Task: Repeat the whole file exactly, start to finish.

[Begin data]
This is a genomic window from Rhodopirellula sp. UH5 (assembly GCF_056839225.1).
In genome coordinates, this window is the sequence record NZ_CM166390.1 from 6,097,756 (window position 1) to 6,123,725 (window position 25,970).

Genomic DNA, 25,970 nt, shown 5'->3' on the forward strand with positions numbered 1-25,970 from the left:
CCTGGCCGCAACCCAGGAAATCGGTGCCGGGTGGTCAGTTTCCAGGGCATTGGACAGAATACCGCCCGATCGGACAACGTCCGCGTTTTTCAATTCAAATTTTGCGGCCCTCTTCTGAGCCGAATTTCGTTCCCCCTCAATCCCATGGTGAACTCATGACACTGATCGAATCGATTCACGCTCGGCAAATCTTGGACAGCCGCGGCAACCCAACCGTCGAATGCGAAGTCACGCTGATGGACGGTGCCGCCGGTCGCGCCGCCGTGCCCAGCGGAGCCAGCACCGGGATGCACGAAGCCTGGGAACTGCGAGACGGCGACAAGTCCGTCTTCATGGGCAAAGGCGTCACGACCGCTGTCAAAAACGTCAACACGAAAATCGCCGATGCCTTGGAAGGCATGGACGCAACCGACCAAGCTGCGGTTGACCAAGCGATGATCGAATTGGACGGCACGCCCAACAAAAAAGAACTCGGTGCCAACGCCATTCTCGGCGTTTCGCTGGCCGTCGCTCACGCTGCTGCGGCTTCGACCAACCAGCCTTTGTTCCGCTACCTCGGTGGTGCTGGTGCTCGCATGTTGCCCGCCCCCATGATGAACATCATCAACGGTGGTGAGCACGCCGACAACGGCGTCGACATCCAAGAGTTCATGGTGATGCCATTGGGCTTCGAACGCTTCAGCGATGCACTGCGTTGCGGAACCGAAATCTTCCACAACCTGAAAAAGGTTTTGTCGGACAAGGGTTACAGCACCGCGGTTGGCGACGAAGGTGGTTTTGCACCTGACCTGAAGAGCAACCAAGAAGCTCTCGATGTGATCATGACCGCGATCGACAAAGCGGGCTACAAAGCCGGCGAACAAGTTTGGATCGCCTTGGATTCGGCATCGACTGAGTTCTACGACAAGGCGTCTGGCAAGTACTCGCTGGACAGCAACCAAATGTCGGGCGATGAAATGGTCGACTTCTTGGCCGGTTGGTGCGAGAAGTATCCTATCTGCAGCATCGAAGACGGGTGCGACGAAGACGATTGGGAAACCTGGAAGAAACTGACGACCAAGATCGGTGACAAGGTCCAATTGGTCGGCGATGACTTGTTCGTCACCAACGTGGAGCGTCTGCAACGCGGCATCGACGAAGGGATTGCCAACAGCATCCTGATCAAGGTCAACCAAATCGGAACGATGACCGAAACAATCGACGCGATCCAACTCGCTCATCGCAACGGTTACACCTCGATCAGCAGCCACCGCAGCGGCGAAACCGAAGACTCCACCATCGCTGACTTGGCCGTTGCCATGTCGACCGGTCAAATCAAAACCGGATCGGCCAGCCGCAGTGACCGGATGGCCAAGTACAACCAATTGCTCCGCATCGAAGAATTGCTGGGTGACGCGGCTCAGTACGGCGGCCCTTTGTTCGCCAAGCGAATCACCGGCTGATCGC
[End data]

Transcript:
This is a genomic window from Rhodopirellula sp. UH5 (assembly GCF_056839225.1).
In genome coordinates, this window is the sequence record NZ_CM166390.1 from 6,097,756 (window position 1) to 6,123,725 (window position 25,970).

Genomic DNA, 25,970 nt, shown 5'->3' on the forward strand with positions numbered 1-25,970 from the left:
CCTGGCCGCAACCCAGGAAATCGGTGCCGGGTGGTCAGTTTCCAGGGCATTGGACAGAATACCGCCCGATCGGACAACGTCCGCGTTTTTCAATTCAAATTTTGCGGCCCTCTTCTGAGCCGAATTTCGTTCCCCCTCAATCCCATGGTGAACTCATGACACTGATCGAATCGATTCACGCTCGGCAAATCTTGGACAGCCGCGGCAACCCAACCGTCGAATGCGAAGTCACGCTGATGGACGGTGCCGCCGGTCGCGCCGCCGTGCCCAGCGGAGCCAGCACCGGGATGCACGAAGCCTGGGAACTGCGAGACGGCGACAAGTCCGTCTTCATGGGCAAAGGCGTCACGACCGCTGTCAAAAACGTCAACACGAAAATCGCCGATGCCTTGGAAGGCATGGACGCAACCGACCAAGCTGCGGTTGACCAAGCGATGATCGAATTGGACGGCACGCCCAACAAAAAAGAACTCGGTGCCAACGCCATTCTCGGCGTTTCGCTGGCCGTCGCTCACGCTGCTGCGGCTTCGACCAACCAGCCTTTGTTCCGCTACCTCGGTGGTGCTGGTGCTCGCATGTTGCCCGCCCCCATGATGAACATCATCAACGGTGGTGAGCACGCCGACAACGGCGTCGACATCCAAGAGTTCATGGTGATGCCATTGGGCTTCGAACGCTTCAGCGATGCACTGCGTTGCGGAACCGAAATCTTCCACAACCTGAAAAAGGTTTTGTCGGACAAGGGTTACAGCACCGCGGTTGGCGACGAAGGTGGTTTTGCACCTGACCTGAAGAGCAACCAAGAAGCTCTCGATGTGATCATGACCGCGATCGACAAAGCGGGCTACAAAGCCGGCGAACAAGTTTGGATCGCCTTGGATTCGGCATCGACTGAGTTCTACGACAAGGCGTCTGGCAAGTACTCGCTGGACAGCAACCAAATGTCGGGCGATGAAATGGTCGACTTCTTGGCCGGTTGGTGCGAGAAGTATCCTATCTGCAGCATCGAAGACGGGTGCGACGAAGACGATTGGGAAACCTGGAAGAAACTGACGACCAAGATCGGTGACAAGGTCCAATTGGTCGGCGATGACTTGTTCGTCACCAACGTGGAGCGTCTGCAACGCGGCATCGACGAAGGGATTGCCAACAGCATCCTGATCAAGGTCAACCAAATCGGAACGATGACCGAAACAATCGACGCGATCCAACTCGCTCATCGCAACGGTTACACCTCGATCAGCAGCCACCGCAGCGGCGAAACCGAAGACTCCACCATCGCTGACTTGGCCGTTGCCATGTCGACCGGTCAAATCAAAACCGGATCGGCCAGCCGCAGTGACCGGATGGCCAAGTACAACCAATTGCTCCGCATCGAAGAATTGCTGGGTGACGCGGCTCAGTACGGCGGCCCTTTGTTCGCCAAGCGAATCACCGGCTGATCGC